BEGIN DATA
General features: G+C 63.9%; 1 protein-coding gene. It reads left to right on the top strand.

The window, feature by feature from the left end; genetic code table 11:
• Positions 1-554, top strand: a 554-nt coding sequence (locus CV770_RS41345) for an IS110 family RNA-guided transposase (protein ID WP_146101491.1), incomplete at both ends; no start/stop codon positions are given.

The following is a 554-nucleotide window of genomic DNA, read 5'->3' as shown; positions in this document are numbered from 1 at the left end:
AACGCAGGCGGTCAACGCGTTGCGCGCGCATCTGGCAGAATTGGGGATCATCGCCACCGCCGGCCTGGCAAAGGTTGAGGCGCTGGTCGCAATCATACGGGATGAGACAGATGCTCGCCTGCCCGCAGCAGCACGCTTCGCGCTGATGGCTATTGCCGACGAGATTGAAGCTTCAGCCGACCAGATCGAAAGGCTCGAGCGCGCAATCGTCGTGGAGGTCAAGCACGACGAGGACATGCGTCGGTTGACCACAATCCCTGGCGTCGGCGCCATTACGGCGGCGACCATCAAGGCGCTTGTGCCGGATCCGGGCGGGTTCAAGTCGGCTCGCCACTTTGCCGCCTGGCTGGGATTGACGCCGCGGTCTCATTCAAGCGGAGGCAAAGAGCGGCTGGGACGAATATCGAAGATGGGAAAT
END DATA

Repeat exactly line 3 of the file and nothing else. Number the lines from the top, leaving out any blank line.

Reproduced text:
• Positions 1-554, top strand: a 554-nt coding sequence (locus CV770_RS41345) for an IS110 family RNA-guided transposase (protein ID WP_146101491.1), incomplete at both ends; no start/stop codon positions are given.